I have a fever, and the prescription is not more cowbell...It's three more wins by the Philadelphia Phillies.
The last two innings of Game One of the 2008 World Series between the Phillies and Tampa Bay Rays might have been the most stressful thing for me to watch, ever.
And there were no Frank TV commercials, thank God.
Before the stress kicked in, however, I was enjoying watching the Phillies in their first World Series game since 1993.
Chase Utley, after a Jayson Werth walk, started Philly off on the right foot, becoming the 34th player to homer in his first at-bat in a World Series, putting them up 2-0.
Then, in the fourth inning, Carlos Ruiz grounded out to Rays shortstop Jason Bartlett, scoring Shane Victorino.
In the bottom of the fourth, Carl Crawford hit a solo home run to right field, making the game 3-1, no big deal.
Cole Hamels ran into trouble in the fifth inning, giving up a double to Akinori Iwamura, which allowed Bartlett to score.
With the Phillies only up one run, I remembered something that made me worry quite a bit. I remembered I'm from Philadelphia...We don't win championships. It's been 25 years since the city's last major championship, the 1983 Sixers.
The only "championship" we have in recent years is the Soul's, the city's arena football team. Thanks again, Bon Jovi!
But apparently Hamels doesn't know what team he is pitching for. With the Phillies leaving runners in scoring position inning after inning and not producing, the 24-year-old ace never lost his confidence.
While Joe Buck gave praise to B.J. Upton's confident look as a hitter, I was giving praise to Hamels for making a guy with seven home runs in the postseason hit into two inning-ending double plays.
Hey Joe Buck, the Phillies are in the World Series, too.
Hamels gave up two runs, five hits, and struck out five in seven innings. The lefty is now 4-0, with a 1.55 ERA, this October, with 27 strikeouts in 29 innings. He became the 10th starting pitcher in history to win four games in one postseason, behind guys like Randy Johnson, Curt Schilling, John Smoltz, Orel Hershiser, David Wells, and Josh Beckett. Might of heard of them, no?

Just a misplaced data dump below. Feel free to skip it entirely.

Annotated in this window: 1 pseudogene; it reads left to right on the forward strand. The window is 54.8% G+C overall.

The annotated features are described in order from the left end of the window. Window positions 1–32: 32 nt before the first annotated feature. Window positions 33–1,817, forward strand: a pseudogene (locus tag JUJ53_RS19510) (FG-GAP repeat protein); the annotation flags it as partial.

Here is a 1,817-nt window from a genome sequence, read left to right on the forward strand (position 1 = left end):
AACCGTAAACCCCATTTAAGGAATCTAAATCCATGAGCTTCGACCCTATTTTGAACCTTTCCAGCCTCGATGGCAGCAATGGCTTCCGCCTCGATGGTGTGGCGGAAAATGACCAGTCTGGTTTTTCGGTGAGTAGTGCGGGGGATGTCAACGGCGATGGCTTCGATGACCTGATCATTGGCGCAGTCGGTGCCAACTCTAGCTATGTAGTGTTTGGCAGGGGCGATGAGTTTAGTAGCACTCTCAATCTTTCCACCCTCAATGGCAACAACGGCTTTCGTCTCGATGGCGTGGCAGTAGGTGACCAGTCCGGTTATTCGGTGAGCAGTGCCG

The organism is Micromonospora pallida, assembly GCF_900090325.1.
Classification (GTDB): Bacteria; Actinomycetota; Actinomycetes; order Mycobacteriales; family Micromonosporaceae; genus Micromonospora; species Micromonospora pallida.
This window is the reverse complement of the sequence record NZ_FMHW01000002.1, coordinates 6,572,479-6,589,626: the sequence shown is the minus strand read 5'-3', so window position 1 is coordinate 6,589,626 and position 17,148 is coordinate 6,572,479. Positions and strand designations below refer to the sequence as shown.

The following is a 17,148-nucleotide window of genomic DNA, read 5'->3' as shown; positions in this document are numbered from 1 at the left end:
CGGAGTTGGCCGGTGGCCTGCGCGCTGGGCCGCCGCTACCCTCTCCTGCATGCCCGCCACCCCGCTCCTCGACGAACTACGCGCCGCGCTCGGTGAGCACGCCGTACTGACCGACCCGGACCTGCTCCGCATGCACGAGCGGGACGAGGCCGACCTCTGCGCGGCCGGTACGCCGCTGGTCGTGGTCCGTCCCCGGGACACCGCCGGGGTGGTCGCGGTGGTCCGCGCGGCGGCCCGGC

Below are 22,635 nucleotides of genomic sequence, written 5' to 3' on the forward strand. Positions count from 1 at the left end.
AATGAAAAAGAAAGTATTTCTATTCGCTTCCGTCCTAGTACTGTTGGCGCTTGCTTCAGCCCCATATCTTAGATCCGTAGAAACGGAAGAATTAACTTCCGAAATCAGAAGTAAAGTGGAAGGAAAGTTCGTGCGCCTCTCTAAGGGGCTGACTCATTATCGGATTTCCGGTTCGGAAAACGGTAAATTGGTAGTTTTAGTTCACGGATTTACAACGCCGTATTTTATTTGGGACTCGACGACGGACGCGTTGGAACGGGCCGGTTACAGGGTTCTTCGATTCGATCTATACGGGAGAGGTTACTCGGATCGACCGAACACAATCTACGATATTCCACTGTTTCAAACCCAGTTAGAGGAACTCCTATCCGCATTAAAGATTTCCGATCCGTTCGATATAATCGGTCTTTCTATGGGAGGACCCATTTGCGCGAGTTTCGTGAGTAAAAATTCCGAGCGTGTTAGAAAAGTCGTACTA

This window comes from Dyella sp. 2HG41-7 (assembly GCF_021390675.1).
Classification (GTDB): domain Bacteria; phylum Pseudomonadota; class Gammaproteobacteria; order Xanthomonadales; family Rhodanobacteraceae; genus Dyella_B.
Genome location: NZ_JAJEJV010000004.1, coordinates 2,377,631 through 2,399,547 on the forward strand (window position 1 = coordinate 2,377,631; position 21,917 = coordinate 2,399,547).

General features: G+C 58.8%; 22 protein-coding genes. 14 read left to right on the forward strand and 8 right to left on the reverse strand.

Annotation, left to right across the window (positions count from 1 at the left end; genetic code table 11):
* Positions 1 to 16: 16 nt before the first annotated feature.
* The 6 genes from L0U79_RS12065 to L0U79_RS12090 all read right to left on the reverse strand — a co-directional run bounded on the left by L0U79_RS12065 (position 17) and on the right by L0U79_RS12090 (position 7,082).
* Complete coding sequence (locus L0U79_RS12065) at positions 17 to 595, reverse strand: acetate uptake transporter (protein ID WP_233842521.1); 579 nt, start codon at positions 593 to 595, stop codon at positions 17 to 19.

Ryan Madson came into the game to relieve Hamels in the bottom of the eight with a quick one-two-three inning.
Closer Brad Lidge struck out Carlos Pena and Evan Longoria, who struck out two other times in the night, and made Crawford fly out to end the game. Lidge picked up his 47th save this year and sixth this postseason.
It is only Game One, and I'm not crowning them World Series champs or anything. But to win Game One, especially on the road, is huge.
"You try and downplay it, but obviously you're coming into a place like this, you want to make sure you get the first game, especially because you got your ace on the mound," Lidge said. "It's really important to do that."
The Tampa Bay Rays showed something in the first game...Their age. For the first time this postseason, their two, three, and four hitters were held hitless.
After a nine-game postseason hit streak, Upton has been hitless the last two games, with two strikeouts.
This worst-to-first Rays are still a scary team though. As a team, they have 23 home runs in the postseason. Upton and Longoria combine for 13 themselves.
Not to mention they had a regular-season record of 97-65 in the A.L. and lead their division, which includes the Red Sox and Yankees.
The Phillies were also 0-for-13 with runners in scoring position last night. That is the first time that has happened in the history of the World Series.
Another thing that needs to change for the Phillies to continue winning in this series is Ryan Howard and Jimmy Rollins, who were a combined 0-for-8 with five strikeouts.
Despite an ugly start offensively, the Phillies lead the series 1-0.
"I think tomorrow we should definitely be more back on track," Utley said.
I hope so.
Coverage for game two begins tonight at 8 PM on Fox. Brett Myers (2-0) of the Phillies will take on James Shields (1-2) of the Rays.